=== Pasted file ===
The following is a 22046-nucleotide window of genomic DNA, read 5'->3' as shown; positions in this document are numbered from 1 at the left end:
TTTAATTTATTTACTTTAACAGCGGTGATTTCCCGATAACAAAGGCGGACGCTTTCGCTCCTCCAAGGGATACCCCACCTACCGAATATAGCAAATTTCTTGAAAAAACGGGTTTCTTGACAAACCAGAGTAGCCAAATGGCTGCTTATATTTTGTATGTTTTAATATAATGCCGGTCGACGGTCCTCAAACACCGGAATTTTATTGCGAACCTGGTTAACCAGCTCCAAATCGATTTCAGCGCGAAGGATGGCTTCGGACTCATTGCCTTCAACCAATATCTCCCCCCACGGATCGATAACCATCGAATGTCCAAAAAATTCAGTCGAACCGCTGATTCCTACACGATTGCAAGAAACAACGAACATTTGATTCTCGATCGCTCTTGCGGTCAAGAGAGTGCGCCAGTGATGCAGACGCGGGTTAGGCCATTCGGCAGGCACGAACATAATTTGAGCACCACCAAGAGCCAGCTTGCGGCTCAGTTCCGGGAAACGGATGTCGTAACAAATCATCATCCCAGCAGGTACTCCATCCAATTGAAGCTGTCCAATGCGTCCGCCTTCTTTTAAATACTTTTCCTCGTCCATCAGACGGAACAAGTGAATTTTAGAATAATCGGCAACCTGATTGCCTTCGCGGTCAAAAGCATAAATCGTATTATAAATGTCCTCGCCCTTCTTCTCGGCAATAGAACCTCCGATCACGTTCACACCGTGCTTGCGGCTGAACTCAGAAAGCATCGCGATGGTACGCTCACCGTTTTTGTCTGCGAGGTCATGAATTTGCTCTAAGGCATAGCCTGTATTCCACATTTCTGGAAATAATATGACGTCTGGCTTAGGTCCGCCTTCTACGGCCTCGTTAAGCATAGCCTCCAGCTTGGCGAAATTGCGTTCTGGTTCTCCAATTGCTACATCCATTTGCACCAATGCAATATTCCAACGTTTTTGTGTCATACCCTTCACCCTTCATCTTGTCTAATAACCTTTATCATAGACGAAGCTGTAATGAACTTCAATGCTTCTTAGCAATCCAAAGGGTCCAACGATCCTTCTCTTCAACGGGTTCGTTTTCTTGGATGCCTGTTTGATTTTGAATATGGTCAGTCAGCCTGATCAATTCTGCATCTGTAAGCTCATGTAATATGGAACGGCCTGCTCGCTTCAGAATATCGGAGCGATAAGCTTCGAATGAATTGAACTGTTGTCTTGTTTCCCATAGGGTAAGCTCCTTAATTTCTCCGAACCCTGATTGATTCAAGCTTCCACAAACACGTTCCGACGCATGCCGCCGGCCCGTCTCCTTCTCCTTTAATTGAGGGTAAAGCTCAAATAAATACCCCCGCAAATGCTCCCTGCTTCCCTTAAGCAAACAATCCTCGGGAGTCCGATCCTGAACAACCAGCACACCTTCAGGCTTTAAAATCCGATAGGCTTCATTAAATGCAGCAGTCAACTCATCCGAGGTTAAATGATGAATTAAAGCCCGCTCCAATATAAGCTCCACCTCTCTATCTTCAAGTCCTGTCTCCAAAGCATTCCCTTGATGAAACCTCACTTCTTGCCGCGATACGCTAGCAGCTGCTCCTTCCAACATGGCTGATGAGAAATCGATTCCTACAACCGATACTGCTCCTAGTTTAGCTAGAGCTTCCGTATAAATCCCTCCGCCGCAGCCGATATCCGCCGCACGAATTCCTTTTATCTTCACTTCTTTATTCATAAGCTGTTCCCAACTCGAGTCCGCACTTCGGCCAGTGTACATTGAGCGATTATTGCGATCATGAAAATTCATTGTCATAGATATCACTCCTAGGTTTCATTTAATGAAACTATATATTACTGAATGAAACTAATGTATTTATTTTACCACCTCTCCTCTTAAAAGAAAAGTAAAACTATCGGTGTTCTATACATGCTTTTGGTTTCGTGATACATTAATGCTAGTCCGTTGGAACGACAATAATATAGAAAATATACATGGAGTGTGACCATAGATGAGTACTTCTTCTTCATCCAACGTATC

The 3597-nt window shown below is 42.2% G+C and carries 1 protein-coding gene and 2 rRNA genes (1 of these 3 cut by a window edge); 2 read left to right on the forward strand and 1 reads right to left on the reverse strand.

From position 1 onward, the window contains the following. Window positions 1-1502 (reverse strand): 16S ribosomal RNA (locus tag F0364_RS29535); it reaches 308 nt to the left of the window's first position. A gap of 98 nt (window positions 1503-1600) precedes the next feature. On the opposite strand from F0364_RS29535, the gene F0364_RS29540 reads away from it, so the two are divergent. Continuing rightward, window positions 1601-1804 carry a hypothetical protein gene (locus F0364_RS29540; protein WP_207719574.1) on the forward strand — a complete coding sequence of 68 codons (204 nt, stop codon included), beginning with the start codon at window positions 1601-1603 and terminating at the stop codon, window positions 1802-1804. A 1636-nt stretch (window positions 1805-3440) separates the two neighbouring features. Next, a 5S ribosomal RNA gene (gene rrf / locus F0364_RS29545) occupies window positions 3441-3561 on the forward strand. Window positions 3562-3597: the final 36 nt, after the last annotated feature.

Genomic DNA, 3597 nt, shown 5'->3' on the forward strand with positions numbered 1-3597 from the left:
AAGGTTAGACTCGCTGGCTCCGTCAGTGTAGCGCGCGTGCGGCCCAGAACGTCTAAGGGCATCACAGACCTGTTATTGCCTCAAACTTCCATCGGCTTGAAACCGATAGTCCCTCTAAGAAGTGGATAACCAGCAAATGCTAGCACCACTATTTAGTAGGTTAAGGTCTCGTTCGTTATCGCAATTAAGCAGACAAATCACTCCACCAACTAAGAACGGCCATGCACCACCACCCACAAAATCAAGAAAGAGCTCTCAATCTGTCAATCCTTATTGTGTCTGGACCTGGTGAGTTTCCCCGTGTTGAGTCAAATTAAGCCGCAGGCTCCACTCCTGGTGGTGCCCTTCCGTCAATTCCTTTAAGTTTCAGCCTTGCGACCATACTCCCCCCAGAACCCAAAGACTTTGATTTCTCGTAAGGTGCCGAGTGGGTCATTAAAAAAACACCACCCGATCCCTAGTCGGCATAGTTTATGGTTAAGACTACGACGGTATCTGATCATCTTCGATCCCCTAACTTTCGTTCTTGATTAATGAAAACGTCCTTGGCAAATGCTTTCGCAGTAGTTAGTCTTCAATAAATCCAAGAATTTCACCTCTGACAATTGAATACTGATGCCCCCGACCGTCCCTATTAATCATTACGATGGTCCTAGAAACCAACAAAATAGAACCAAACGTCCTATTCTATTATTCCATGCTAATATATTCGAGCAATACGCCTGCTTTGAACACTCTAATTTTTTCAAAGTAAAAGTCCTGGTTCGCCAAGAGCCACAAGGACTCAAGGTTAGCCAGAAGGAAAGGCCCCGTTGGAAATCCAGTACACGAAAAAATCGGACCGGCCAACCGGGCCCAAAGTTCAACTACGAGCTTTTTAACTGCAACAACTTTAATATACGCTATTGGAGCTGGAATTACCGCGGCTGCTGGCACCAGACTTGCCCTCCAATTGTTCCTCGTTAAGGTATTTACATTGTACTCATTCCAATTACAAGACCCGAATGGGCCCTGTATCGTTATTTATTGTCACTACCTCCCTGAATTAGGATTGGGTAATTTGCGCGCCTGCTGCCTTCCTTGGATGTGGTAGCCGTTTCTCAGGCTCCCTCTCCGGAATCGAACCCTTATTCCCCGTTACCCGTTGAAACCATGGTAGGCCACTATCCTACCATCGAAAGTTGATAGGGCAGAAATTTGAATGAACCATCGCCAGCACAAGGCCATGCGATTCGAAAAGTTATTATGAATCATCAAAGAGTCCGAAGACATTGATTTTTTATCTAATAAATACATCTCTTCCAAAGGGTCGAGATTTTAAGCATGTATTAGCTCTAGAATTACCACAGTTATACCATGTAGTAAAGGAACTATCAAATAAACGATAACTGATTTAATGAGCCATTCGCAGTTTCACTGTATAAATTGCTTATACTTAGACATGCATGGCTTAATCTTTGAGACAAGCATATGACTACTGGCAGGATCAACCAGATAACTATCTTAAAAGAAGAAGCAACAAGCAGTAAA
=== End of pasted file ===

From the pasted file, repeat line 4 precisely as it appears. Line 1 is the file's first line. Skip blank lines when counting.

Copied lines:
From position 1 onward, the window contains the following. Window positions 1-1502 (reverse strand): 16S ribosomal RNA (locus tag F0364_RS29535); it reaches 308 nt to the left of the window's first position. A gap of 98 nt (window positions 1503-1600) precedes the next feature. On the opposite strand from F0364_RS29535, the gene F0364_RS29540 reads away from it, so the two are divergent. Continuing rightward, window positions 1601-1804 carry a hypothetical protein gene (locus F0364_RS29540; protein WP_207719574.1) on the forward strand — a complete coding sequence of 68 codons (204 nt, stop codon included), beginning with the start codon at window positions 1601-1603 and terminating at the stop codon, window positions 1802-1804. A 1636-nt stretch (window positions 1805-3440) separates the two neighbouring features. Next, a 5S ribosomal RNA gene (gene rrf / locus F0364_RS29545) occupies window positions 3441-3561 on the forward strand. Window positions 3562-3597: the final 36 nt, after the last annotated feature.